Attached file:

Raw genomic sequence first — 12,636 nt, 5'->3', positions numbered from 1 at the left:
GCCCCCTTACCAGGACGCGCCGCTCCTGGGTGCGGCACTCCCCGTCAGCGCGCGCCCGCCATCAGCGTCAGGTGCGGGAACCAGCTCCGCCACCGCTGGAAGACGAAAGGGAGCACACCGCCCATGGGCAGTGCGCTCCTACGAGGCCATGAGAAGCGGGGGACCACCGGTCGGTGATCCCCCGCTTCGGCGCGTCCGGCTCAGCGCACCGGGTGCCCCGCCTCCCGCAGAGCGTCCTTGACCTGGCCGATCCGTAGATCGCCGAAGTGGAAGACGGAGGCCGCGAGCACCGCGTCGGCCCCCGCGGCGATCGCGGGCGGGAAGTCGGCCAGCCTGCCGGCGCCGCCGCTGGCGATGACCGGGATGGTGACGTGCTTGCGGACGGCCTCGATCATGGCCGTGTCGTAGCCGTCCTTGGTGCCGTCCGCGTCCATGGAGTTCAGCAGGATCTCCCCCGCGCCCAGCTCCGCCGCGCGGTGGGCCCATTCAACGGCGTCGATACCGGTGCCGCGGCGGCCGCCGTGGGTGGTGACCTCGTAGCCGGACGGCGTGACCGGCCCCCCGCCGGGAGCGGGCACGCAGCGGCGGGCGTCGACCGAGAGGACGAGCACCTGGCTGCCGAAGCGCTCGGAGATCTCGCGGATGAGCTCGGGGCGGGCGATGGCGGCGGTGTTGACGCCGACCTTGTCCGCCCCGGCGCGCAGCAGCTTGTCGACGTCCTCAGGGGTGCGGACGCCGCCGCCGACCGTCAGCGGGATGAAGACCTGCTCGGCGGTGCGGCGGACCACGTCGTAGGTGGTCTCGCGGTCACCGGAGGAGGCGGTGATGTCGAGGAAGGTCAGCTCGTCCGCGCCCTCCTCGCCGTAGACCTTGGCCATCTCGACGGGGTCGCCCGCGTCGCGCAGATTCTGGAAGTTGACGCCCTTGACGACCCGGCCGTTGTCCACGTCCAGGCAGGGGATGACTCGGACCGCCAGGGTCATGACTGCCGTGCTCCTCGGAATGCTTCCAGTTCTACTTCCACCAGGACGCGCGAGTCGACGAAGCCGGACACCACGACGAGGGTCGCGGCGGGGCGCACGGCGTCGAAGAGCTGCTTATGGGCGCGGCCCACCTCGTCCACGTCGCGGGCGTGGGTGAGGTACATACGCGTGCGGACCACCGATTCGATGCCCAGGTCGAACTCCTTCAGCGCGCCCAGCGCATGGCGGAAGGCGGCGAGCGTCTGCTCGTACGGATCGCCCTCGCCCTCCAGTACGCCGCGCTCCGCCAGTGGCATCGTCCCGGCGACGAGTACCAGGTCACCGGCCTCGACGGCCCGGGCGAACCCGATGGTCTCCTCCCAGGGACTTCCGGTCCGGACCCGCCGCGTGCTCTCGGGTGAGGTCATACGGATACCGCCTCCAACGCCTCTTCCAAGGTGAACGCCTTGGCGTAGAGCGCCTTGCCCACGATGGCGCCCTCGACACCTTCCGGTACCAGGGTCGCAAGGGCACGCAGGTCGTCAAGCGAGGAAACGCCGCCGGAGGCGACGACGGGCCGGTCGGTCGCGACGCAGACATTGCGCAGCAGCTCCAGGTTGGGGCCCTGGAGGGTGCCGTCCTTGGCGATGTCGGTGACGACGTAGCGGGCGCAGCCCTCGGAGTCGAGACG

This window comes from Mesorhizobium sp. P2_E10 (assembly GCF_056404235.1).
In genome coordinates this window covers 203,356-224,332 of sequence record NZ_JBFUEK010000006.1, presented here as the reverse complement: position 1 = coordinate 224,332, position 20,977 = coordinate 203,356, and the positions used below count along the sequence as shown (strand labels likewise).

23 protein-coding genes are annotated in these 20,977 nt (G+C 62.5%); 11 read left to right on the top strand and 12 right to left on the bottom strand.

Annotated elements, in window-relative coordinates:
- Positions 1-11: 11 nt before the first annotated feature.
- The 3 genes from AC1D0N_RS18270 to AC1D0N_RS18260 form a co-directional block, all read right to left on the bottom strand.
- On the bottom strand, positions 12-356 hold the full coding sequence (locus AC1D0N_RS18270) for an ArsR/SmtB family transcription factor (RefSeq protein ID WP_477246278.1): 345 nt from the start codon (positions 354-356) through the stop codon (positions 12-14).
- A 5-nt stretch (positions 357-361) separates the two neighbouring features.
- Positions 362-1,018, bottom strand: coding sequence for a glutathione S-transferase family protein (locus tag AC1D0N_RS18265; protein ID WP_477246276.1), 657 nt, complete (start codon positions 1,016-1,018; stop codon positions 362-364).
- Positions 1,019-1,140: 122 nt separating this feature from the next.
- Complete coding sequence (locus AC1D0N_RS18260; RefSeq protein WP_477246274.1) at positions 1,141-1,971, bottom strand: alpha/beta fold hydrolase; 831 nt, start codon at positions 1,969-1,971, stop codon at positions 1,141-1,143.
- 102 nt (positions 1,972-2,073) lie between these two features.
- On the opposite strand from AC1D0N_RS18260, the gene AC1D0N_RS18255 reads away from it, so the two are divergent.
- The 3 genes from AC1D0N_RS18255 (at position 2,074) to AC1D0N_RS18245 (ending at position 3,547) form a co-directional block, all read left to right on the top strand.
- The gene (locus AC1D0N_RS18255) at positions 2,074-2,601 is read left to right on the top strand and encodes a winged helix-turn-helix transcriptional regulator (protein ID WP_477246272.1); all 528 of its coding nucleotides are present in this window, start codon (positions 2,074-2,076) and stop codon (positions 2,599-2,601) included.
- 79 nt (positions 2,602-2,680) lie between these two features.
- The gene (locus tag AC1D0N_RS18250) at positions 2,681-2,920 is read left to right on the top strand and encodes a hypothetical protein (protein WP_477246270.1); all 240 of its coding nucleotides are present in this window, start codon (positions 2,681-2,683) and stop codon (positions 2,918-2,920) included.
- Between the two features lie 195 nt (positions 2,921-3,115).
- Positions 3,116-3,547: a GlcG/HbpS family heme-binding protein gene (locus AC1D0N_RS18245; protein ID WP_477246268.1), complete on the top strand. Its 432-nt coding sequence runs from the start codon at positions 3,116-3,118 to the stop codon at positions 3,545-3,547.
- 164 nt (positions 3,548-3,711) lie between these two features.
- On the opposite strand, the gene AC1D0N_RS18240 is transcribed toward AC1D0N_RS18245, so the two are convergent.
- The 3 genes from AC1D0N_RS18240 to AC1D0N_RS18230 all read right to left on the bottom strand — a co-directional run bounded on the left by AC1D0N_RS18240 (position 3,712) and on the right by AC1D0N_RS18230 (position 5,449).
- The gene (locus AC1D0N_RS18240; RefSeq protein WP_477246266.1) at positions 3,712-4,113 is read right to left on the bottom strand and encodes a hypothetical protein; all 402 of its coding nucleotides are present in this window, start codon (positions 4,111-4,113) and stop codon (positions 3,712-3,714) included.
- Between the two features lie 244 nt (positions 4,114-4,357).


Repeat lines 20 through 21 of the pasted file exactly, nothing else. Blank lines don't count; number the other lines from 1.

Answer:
- Between the two features lie 195 nt (positions 2,921-3,115).
- Positions 3,116-3,547: a GlcG/HbpS family heme-binding protein gene (locus AC1D0N_RS18245; protein ID WP_477246268.1), complete on the top strand. Its 432-nt coding sequence runs from the start codon at positions 3,116-3,118 to the stop codon at positions 3,545-3,547.